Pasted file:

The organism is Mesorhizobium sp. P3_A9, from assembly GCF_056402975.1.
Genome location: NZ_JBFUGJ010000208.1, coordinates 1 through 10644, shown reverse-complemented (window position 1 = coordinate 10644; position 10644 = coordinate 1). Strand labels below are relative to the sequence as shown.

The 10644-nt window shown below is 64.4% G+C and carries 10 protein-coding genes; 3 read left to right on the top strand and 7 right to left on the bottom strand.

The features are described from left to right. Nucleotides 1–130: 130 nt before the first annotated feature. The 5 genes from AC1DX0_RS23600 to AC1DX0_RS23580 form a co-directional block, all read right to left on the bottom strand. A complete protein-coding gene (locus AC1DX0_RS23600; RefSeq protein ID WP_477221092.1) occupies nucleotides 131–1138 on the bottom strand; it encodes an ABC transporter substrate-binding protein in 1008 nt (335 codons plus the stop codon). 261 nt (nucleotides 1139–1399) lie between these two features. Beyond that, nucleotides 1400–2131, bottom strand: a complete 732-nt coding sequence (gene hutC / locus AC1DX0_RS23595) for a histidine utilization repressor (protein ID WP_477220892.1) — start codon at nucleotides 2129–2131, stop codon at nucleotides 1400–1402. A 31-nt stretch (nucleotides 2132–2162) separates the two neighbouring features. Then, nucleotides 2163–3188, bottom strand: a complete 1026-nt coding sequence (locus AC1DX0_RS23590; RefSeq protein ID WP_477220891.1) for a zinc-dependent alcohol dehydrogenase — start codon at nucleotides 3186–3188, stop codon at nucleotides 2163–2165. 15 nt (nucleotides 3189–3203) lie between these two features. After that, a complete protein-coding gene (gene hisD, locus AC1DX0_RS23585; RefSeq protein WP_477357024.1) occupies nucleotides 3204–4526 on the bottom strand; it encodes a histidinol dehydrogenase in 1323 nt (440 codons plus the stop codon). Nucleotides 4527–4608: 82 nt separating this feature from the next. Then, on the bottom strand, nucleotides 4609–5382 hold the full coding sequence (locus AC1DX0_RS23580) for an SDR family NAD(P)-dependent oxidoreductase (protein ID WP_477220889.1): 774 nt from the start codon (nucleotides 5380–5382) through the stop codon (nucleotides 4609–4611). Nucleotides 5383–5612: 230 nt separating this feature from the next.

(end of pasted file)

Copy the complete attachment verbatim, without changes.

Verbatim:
The organism is Mesorhizobium sp. P3_A9, from assembly GCF_056402975.1.
Genome location: NZ_JBFUGJ010000208.1, coordinates 1 through 10644, shown reverse-complemented (window position 1 = coordinate 10644; position 10644 = coordinate 1). Strand labels below are relative to the sequence as shown.

The 10644-nt window shown below is 64.4% G+C and carries 10 protein-coding genes; 3 read left to right on the top strand and 7 right to left on the bottom strand.

The features are described from left to right. Nucleotides 1–130: 130 nt before the first annotated feature. The 5 genes from AC1DX0_RS23600 to AC1DX0_RS23580 form a co-directional block, all read right to left on the bottom strand. A complete protein-coding gene (locus AC1DX0_RS23600; RefSeq protein ID WP_477221092.1) occupies nucleotides 131–1138 on the bottom strand; it encodes an ABC transporter substrate-binding protein in 1008 nt (335 codons plus the stop codon). 261 nt (nucleotides 1139–1399) lie between these two features. Beyond that, nucleotides 1400–2131, bottom strand: a complete 732-nt coding sequence (gene hutC / locus AC1DX0_RS23595) for a histidine utilization repressor (protein ID WP_477220892.1) — start codon at nucleotides 2129–2131, stop codon at nucleotides 1400–1402. A 31-nt stretch (nucleotides 2132–2162) separates the two neighbouring features. Then, nucleotides 2163–3188, bottom strand: a complete 1026-nt coding sequence (locus AC1DX0_RS23590; RefSeq protein ID WP_477220891.1) for a zinc-dependent alcohol dehydrogenase — start codon at nucleotides 3186–3188, stop codon at nucleotides 2163–2165. 15 nt (nucleotides 3189–3203) lie between these two features. After that, a complete protein-coding gene (gene hisD, locus AC1DX0_RS23585; RefSeq protein WP_477357024.1) occupies nucleotides 3204–4526 on the bottom strand; it encodes a histidinol dehydrogenase in 1323 nt (440 codons plus the stop codon). Nucleotides 4527–4608: 82 nt separating this feature from the next. Then, on the bottom strand, nucleotides 4609–5382 hold the full coding sequence (locus AC1DX0_RS23580) for an SDR family NAD(P)-dependent oxidoreductase (protein ID WP_477220889.1): 774 nt from the start codon (nucleotides 5380–5382) through the stop codon (nucleotides 4609–4611). Nucleotides 5383–5612: 230 nt separating this feature from the next.